Chandira said...

So, Doris, you're a regular human being. ;-)

I think you hit on something very important, that we don't really give enough attention to in the pattern of our daily lives and how we relate to the world. Our early life circumstances. They really, really do have a deep and significant impact on how we relate to life. Life becomes a reaction o our own parents, so you're really one step ahead of the game if you can see that one! Most of the population is oblivious to that.
So you catch yourself doing what was done to you? Bingo! Even seeing that much is amazing.

Sounds really simple, doesn't it? But I think people even if they do see it, they stop right there and let it paralyze them.

The trick is not to try to fix it, but to give your attention to something else that you feel is valuable. Do you have a role model? Somebody you'd like to be like? Or a behaviour even, that you'd like to do more of? Fix on the positive, not the negative.
Trust me, dwelling on it doesn't fix it. I spent 30 years doing that. Dwelling on what else there is, instead, does.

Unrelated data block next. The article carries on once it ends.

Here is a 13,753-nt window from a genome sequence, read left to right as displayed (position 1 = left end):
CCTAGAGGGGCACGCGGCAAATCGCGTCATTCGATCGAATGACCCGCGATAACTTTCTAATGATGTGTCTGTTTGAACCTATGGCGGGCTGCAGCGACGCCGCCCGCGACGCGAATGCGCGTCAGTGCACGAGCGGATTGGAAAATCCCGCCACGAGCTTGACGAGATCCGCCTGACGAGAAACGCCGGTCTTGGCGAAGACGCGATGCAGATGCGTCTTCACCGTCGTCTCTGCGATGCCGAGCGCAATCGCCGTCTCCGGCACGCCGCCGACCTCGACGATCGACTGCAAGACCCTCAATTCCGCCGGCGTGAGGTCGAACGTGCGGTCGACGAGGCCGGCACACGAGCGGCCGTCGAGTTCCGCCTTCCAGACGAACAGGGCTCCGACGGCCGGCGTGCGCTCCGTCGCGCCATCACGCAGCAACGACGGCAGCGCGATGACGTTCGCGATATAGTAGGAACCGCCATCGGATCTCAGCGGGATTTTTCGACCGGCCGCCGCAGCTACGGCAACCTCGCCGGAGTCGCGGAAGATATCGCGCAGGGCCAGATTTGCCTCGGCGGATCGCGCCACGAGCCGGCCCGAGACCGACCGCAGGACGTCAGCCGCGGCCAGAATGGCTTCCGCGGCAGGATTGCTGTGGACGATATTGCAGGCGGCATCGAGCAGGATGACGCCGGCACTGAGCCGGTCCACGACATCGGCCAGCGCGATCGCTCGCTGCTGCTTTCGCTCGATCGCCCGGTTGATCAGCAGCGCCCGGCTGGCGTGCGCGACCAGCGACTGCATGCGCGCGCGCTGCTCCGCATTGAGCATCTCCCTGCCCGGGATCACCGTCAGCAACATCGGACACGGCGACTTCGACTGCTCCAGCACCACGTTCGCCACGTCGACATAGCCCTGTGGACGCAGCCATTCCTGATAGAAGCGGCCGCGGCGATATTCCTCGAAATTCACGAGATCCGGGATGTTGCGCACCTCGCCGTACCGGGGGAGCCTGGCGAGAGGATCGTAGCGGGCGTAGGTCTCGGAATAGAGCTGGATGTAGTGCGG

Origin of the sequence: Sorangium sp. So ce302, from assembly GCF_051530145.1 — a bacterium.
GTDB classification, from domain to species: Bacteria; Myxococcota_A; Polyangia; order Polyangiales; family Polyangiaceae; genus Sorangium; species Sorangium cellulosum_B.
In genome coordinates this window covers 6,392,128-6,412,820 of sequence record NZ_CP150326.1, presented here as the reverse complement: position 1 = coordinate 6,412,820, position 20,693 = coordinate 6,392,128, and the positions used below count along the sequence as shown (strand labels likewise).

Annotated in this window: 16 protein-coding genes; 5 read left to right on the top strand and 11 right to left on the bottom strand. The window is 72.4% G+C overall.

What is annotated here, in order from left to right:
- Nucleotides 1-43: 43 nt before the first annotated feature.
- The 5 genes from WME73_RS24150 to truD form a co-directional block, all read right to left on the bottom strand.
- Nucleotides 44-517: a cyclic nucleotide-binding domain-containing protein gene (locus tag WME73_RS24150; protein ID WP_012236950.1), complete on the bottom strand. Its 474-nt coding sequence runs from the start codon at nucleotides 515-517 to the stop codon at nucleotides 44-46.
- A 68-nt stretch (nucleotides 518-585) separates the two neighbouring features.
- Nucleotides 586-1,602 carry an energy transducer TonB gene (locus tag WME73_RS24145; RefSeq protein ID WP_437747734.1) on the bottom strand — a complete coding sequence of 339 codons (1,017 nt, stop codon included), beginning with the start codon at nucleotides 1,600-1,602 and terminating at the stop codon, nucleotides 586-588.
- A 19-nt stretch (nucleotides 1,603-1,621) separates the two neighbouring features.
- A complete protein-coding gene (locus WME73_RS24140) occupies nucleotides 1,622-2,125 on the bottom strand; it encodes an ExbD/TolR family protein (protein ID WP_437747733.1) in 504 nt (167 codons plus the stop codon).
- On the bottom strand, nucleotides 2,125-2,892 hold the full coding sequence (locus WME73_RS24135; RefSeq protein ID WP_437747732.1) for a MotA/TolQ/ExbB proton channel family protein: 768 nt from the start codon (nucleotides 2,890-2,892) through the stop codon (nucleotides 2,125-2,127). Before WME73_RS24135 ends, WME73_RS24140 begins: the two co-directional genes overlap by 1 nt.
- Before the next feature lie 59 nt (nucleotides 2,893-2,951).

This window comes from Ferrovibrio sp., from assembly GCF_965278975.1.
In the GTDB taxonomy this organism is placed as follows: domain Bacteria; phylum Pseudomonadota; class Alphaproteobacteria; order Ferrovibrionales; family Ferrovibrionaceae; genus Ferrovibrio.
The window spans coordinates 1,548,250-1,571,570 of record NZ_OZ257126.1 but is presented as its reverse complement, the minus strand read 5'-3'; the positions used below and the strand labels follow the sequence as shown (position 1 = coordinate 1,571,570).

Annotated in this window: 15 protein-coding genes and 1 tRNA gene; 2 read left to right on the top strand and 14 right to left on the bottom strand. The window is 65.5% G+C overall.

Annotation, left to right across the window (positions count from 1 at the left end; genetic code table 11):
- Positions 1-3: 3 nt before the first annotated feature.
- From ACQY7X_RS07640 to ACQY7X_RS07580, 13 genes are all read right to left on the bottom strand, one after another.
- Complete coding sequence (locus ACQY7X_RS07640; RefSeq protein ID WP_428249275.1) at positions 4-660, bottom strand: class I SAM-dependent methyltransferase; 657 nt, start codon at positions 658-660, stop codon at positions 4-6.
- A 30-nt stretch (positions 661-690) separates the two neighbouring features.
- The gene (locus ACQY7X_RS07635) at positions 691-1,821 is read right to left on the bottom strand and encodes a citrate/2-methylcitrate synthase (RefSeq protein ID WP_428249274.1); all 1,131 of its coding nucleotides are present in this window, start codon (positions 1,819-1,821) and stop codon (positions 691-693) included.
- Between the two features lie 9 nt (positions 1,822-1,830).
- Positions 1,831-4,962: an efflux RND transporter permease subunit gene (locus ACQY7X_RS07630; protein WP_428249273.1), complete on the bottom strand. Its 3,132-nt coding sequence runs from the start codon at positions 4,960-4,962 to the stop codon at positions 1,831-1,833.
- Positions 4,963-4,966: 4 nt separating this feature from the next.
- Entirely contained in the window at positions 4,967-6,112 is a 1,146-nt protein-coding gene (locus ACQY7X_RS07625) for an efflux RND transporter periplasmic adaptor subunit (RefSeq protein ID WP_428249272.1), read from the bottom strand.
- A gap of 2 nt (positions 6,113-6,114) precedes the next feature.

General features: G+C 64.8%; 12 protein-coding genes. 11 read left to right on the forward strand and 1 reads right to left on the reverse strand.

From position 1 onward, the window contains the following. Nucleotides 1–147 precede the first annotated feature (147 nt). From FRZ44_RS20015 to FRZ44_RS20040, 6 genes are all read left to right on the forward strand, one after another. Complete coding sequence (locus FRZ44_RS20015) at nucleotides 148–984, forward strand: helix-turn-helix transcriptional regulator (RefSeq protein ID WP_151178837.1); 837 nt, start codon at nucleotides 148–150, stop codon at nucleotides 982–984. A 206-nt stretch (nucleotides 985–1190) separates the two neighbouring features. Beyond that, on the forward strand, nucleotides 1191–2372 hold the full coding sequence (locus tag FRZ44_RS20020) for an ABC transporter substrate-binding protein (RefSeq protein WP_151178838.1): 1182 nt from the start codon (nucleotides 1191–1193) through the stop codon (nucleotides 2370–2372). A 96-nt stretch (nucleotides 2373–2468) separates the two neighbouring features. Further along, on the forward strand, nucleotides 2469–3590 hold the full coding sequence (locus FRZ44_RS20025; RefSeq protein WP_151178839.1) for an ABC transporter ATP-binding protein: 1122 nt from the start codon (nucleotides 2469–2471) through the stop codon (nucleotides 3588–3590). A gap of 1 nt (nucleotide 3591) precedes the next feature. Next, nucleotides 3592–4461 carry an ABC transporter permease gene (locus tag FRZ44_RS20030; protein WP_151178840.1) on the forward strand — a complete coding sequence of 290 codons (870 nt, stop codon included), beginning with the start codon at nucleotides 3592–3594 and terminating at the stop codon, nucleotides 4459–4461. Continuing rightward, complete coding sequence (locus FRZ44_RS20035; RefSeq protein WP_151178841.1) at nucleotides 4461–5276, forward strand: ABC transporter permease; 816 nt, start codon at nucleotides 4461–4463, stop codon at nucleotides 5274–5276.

I am the Queen of giving myself a hard time, and I learned all that the hard way, after years of self-hating. Finally stopping that, and concentrating on what is greater, has started the process of transcending all that pattern. I can say in all honesty that I'm growing up, leaving mum and dad behind, and finding ways that aren't from my own early life, to relate to the world.

Adi Da has an expression, he'd say you've reached the 'critical mass of bother', and that's vital. People don't. And until they do, it can't be fixed.

Doris said...

Chandira I was away when I first read your reply and you know something, it really jumped out the page and into my heart as I read it.

And what you wrote about not dwelling on the past and instead fixing on the positive, is just how Sabine Dardenne (from the post above) seems to have coped with her experiences. Right from the outset she moved straight on. That is pretty amazing psychology.

Makes me wonder about the whole need to bare our souls and bleeding hearts to therapists ... we are told not to repress those feelings and to get out the anger .... it just completely undermines what I had come to value over the last few decades.

I rather like the idea of "critical mass of bother". Great concept!

Love and hugs to you.